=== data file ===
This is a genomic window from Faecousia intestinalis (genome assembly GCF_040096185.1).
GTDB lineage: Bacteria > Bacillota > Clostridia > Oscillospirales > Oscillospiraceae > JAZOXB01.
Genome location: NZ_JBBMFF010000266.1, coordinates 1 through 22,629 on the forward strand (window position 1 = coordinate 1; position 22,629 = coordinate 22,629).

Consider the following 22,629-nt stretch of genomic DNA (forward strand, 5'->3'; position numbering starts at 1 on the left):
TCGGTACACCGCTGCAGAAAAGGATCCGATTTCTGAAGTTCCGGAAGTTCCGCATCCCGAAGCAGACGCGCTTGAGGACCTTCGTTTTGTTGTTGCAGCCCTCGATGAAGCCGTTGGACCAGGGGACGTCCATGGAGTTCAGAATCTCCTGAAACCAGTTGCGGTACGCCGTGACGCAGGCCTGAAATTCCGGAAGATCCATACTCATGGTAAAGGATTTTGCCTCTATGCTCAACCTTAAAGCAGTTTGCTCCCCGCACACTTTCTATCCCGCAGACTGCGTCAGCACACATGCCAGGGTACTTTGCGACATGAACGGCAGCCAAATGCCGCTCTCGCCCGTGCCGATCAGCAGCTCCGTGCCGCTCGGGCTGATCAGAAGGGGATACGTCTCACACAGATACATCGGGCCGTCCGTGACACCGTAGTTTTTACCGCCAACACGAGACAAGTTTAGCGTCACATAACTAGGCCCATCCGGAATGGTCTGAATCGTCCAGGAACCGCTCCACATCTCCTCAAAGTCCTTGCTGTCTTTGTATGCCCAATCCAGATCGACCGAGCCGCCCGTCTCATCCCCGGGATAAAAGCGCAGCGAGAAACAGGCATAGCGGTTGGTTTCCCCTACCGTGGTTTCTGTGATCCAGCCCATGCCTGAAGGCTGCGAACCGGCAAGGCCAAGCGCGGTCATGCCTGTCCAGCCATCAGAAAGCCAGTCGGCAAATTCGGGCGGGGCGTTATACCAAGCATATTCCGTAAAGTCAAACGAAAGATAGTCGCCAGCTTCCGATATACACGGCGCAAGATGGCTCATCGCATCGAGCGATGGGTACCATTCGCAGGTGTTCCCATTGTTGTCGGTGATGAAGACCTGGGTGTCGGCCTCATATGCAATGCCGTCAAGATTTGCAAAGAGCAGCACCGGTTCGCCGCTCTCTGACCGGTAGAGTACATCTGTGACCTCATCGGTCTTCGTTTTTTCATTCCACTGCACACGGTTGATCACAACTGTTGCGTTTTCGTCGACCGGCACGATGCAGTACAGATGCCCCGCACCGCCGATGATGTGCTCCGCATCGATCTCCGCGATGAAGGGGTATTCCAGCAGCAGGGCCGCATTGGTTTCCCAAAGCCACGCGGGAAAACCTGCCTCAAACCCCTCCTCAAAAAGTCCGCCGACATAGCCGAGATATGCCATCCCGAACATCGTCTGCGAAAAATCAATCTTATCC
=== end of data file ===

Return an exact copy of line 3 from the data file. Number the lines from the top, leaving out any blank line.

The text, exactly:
Genome location: NZ_JBBMFF010000266.1, coordinates 1 through 22,629 on the forward strand (window position 1 = coordinate 1; position 22,629 = coordinate 22,629).